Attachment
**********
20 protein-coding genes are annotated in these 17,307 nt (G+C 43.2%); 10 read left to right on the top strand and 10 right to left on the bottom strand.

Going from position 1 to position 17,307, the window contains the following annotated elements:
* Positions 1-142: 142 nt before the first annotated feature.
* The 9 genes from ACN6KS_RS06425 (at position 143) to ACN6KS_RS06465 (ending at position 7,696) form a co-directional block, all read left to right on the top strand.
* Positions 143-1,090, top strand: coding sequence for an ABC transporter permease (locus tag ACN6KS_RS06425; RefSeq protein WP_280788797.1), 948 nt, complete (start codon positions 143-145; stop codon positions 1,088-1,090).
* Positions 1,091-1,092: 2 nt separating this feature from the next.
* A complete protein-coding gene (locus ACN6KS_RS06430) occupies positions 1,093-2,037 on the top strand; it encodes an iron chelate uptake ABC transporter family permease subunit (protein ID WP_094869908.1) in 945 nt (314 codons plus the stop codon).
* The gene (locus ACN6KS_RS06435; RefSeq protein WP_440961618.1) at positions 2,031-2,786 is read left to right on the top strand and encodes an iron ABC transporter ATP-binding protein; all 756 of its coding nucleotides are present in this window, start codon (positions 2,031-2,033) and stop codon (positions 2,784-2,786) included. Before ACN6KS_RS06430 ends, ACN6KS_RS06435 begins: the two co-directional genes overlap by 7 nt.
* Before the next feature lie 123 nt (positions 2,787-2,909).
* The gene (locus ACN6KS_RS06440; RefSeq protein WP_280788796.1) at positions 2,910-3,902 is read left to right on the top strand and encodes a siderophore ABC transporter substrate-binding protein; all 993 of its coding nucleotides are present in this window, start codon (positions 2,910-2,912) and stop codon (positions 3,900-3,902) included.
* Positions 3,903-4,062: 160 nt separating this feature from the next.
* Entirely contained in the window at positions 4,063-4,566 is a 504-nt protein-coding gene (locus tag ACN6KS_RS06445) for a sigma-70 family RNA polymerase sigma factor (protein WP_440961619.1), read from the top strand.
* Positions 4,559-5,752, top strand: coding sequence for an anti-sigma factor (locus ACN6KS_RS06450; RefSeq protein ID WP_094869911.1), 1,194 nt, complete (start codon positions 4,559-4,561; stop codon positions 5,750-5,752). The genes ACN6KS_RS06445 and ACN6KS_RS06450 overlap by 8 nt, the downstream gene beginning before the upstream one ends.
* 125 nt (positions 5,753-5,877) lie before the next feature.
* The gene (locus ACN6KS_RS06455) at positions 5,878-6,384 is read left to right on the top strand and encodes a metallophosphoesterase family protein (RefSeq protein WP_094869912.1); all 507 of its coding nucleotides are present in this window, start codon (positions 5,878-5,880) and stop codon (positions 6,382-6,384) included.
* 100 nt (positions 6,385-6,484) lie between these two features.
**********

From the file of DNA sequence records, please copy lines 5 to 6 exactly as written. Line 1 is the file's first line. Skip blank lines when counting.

* Positions 143-1,090, top strand: coding sequence for an ABC transporter permease (locus tag ACN6KS_RS06425; RefSeq protein WP_280788797.1), 948 nt, complete (start codon positions 143-145; stop codon positions 1,088-1,090).
* Positions 1,091-1,092: 2 nt separating this feature from the next.